01 Sep 2017/Friday
After being locked in a two-month long border standoff with India and tiny Bhutan in the heights of Himalayas, China is offering $10 billion in economic assistance to soften its stance. This may be seen as an offer to Bhutan to tone down its allegations that China is violating its territorial integrity.
The development may complicate Indo-Bhutanese relations, which blocked Chinese troops after Bhutan, India’s long-time security ally, notified New Delhi that the Chinese troops were attempting to construct a road in a part of the Doklam Plateau claimed by both China and Bhutan. Accusing each other of violation both the countries had a face-off since June. Hence, China wants to win over Bhutan to gain more credibility in the stand-off.
In June, Bhutan’s foreign ministry had already blasted China, saying that the construction work violates an agreement between the two countries. China is seen clearly wooing Bhutan in order to validate its presence in Doklam, wherein, India is seen to have sent troops only after Bhutan claimed that China had started construction work in Bhutanese territory. Beijing hopes that Bhutan will relinquish its claim to the disputed area, thereby obviating the need for Indian troops, which would then be violating Chinese territory.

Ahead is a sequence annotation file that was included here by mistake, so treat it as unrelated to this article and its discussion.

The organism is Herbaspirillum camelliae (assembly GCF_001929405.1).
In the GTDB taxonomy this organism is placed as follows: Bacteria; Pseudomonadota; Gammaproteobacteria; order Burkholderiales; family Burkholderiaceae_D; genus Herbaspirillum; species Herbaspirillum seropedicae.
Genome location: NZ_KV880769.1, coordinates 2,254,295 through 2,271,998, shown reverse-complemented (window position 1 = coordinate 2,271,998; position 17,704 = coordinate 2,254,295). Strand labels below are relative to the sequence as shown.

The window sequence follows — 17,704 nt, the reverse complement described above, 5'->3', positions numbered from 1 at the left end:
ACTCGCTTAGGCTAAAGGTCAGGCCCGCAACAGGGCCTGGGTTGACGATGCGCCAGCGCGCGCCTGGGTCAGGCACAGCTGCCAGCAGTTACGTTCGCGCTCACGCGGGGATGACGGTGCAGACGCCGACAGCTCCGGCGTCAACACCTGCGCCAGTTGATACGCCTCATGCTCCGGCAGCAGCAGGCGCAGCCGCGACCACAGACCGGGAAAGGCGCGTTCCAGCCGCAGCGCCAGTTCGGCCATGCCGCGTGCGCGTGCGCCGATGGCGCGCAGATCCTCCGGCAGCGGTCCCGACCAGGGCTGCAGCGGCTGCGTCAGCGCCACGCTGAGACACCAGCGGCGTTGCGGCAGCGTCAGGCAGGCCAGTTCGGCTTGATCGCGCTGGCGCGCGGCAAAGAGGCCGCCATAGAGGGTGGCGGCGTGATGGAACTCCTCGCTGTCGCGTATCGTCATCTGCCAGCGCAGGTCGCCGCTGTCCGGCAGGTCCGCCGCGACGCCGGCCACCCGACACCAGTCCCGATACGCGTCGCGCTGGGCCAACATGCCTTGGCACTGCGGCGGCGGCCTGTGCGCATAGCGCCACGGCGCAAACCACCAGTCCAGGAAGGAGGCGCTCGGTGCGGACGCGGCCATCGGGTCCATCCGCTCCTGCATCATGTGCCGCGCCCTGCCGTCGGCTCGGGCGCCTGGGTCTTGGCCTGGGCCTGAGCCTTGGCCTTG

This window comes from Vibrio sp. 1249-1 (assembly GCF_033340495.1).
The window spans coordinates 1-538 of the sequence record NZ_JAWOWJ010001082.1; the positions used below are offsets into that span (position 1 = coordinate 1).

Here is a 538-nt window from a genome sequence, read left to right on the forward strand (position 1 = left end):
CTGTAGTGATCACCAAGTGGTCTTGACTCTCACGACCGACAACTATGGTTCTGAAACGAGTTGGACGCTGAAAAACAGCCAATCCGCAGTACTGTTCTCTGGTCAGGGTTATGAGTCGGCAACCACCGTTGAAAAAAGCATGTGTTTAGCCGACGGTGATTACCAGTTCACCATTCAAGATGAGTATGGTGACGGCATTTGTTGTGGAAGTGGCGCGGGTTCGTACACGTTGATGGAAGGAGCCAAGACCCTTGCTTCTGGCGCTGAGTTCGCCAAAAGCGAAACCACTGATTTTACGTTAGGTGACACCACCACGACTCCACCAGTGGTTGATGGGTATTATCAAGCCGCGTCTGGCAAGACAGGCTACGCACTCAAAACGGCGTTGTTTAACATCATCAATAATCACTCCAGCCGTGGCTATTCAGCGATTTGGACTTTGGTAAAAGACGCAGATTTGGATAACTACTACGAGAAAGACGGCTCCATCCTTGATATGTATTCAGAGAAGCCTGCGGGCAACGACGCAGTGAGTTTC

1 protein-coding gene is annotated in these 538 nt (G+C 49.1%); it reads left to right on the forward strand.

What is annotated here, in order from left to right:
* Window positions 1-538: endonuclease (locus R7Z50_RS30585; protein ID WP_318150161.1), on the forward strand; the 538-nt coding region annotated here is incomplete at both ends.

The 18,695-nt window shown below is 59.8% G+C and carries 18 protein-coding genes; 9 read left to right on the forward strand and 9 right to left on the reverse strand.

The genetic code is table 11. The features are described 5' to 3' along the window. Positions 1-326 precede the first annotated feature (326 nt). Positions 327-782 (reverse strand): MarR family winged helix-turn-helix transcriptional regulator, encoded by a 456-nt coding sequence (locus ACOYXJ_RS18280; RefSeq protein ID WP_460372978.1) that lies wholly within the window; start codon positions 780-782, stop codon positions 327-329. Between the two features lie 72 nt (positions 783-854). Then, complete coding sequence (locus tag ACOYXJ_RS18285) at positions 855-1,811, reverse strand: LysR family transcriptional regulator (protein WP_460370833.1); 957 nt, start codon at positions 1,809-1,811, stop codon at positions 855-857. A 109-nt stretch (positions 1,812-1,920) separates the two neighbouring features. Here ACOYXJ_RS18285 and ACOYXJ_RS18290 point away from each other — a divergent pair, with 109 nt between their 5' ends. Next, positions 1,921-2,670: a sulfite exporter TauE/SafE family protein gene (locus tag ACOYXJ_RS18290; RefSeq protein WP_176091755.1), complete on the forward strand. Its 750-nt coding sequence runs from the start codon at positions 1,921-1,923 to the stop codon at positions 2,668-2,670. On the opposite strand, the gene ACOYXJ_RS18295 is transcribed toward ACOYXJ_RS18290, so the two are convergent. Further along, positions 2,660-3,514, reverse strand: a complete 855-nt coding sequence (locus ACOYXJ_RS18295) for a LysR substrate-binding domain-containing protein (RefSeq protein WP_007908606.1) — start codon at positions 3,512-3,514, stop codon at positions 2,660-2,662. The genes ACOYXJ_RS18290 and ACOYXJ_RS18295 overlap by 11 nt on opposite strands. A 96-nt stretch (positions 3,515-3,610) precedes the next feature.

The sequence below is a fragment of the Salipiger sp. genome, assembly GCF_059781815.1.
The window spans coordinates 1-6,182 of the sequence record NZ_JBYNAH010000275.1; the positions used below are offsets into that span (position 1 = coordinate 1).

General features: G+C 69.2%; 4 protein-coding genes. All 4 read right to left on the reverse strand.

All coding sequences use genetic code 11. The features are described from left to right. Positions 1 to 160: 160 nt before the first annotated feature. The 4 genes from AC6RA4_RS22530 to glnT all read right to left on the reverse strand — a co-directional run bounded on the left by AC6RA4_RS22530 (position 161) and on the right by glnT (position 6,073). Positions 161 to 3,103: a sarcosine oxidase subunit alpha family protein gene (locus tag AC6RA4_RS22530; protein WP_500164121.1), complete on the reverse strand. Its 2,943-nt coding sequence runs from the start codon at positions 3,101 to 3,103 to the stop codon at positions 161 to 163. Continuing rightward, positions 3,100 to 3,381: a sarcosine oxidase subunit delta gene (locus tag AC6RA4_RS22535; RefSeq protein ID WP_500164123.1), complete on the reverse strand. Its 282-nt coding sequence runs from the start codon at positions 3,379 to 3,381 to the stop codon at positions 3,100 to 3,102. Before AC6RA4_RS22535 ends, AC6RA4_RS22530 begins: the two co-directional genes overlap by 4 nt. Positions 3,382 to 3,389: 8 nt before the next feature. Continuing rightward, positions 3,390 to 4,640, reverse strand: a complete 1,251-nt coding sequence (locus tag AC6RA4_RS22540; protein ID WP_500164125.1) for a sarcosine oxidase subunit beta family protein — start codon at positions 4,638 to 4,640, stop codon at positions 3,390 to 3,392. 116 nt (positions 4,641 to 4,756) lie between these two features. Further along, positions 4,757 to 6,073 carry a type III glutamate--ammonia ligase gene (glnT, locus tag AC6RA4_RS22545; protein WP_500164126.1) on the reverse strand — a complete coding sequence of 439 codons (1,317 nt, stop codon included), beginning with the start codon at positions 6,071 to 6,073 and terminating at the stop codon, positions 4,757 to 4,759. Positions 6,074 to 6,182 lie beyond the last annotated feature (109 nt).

Chinese Track Record in the region
The Chinese track record of similar loans with another Himalayan country Nepal has not been good.
In August 2012, the Nepal Electricity Authority (NEA) and CWE Investment Corporation, subsidiary of CTGC, signed an MoU to construct the hydropower project on river Seti. As per the MoU, the Chinese and Nepalese will have 75:25 Stake in the project with an estimated cost of $1.6 Billion. The NEA board immediately approved the agreement, but the Chinese did not move ahead until 2017, when Nepalese government threaten to pull back.
Similar is the fate of Kulekhani Dam project has three stages was scheduled to be completed costing about US$117.84 million. Construction work started in 2008 to be completed in 2011. Inspite of repeated warnings by the Nepalese govt the Project is yet to be finished by the Chinese contractor.
In the backdrop of Chinese failures in Nepal and other regional countries like Sri Lanka, Bhutan will have to decide which friend to choose: an age old friend or a friend with a lucrative bargain offer, which may not be beneficial to Bhutanese interest in the long run.